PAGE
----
Opposition leader Feliks Kulov is an example of how far one can fall from political prominence in Kyrgyzstan. Today, a court rejected Kulov's appeal of a January verdict of guilty from a military court, which sentenced the former national security minister and would-be president to seven years in jail. And Kyrgyzstan's prosecutor general is already preparing to charge Kulov formally with other crimes that could keep him in jail for 15 more years.
Prague, 19 July 2001 (RFE/RL) -- Kyrgyzstan's Supreme Court today listened to and rejected the appeal of opposition party leader Feliks Kulov at a closed hearing. The head of the Ar-Namys (Dignity) Party was jailed in January after having been convicted of abuse-of-power charges dating back to 1998, when he was Kyrgyzstan's minister of national security.
But even as Kulov heard his appeal denied, he was facing new charges related to alleged financial dealings while he was governor of the Chu Province from 1993 to 1997 and mayor of the Kyrgyz capital Bishkek in 1998 and 1999. Now, it appears that the man who once was considered the main rival to President Askar Akaev in the 2000 presidential election could end up spending most of the rest of his life in prison.
Kulov's court appearance today was an attempt to overturn a military court's ruling six months ago that Kulov had abused his ministerial power by purchasing phone-tapping devices without approval and forging documents that promoted his friends within the Security Ministry. Last year, Kulov spent more than four months in jail on the same charges before he was acquitted by a military court and released.
Kulov then sought to become a candidate in the presidential race already in progress. But not long after he started the registration process, a military review board overturned his acquittal and ordered a new trial. The second trial, in January, convicted Kulov.
The new charges against Kulov are embezzlement and abuse of office. If convicted, he faces up to 15 years in prison in addition to the seven he is already serving. Kulov is charged specifically with forgery and embezzling some $635,000 when he was the Chu Province governor and mayor of Bishkek.
The number-two man in the Ar-Namys party, Emil Aliev, says the new charges are meant to convince Kyrgyzstan's citizens, international human rights organizations, and others who have defended Kulov that he is, in fact, a criminal.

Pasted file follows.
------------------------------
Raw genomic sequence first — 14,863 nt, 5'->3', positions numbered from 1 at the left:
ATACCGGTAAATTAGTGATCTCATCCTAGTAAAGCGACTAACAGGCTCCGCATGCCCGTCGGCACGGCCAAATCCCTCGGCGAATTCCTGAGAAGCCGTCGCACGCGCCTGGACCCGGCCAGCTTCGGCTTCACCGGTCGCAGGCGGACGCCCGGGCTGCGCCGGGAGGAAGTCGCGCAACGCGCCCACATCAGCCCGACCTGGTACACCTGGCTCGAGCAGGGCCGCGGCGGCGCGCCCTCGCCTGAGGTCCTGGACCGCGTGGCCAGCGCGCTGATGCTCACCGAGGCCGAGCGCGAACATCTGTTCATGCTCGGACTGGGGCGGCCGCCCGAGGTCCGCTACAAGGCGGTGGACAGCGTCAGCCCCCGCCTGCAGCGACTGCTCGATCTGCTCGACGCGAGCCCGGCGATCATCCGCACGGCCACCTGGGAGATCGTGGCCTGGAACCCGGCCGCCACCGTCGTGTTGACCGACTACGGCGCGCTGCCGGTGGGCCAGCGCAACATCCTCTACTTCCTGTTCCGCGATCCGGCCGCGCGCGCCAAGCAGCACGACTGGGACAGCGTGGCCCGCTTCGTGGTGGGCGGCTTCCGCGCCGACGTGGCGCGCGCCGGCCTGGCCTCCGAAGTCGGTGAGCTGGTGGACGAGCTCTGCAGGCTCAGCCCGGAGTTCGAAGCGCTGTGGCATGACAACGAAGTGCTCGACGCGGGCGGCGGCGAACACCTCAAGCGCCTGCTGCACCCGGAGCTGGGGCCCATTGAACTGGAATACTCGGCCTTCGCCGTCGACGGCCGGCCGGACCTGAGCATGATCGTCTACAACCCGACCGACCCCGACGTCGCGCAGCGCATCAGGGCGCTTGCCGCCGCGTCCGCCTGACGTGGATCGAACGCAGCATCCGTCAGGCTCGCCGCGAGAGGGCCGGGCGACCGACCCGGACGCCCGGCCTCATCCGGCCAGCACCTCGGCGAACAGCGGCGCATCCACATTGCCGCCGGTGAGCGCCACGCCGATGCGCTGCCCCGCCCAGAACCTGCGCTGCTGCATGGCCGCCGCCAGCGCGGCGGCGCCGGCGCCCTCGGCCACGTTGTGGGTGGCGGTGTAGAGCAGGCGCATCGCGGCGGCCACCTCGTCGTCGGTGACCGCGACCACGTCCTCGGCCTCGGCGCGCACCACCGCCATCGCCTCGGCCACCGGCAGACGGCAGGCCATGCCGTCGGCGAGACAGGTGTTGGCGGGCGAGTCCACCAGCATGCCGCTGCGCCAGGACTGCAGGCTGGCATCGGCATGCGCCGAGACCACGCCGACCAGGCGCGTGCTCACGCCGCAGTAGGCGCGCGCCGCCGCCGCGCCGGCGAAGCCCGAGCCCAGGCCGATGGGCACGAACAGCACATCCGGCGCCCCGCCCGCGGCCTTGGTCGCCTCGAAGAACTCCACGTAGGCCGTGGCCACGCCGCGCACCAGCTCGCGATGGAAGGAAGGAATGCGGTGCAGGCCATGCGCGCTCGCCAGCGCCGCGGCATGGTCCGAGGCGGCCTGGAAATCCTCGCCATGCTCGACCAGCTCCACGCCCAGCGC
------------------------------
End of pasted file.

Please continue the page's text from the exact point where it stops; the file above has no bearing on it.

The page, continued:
"The original accusations failed to convince the people because the court process was held behind closed doors. Despite the fact that the charges dating back to his time as governor were already decided in Kulov's favor by the Constitutional Court, [the authorities] have raised the issue again to create a mountain out of a molehill."
Through much of Kyrgyzstgan's 10 years of independence, Kulov has been close to the pinnacle of power. He founded Ar-Namys shortly after he resigned as Bishkek's mayor in April 1999. He had problems registering his party, but Ar-Namys gained popularity because of the former security chief's "tough-guy" image.
Not long after Kulov finally succeeded in registering Ar-Namys, the party was declared ineligible for the February 2000 parliamentary elections. New election regulations demanded that to compete, a party had to be registered one year prior to elections.
Kulov attempted to run on another party's ticket, but eventually ran as an independent. A controversial first round left Kulov in a run-off against a candidate from a pro-government party. Monitors from the Organization for Security and Cooperation in Europe would later question the results of both the first-round and the run-off, which saw Kulov lose in a stunning upset. The head of the local election commission reportedly hung himself one week after the second round.
Kulov's defeat was perceived as unfair by many in Kyrgyzstan, and demonstrations on his behalf were held in his home district and in the capital. The protests gained new force when Kulov was arrested less than two weeks later while recovering from heart problems in a Bishkek hospital.
Kulov has already served about one year in jail. If found guilty of the new charges, he would be in his early 70s when he leaves jail if he serves the full terms.
(Naryn Idinov of the Kyrgyz Service contributed to this report.)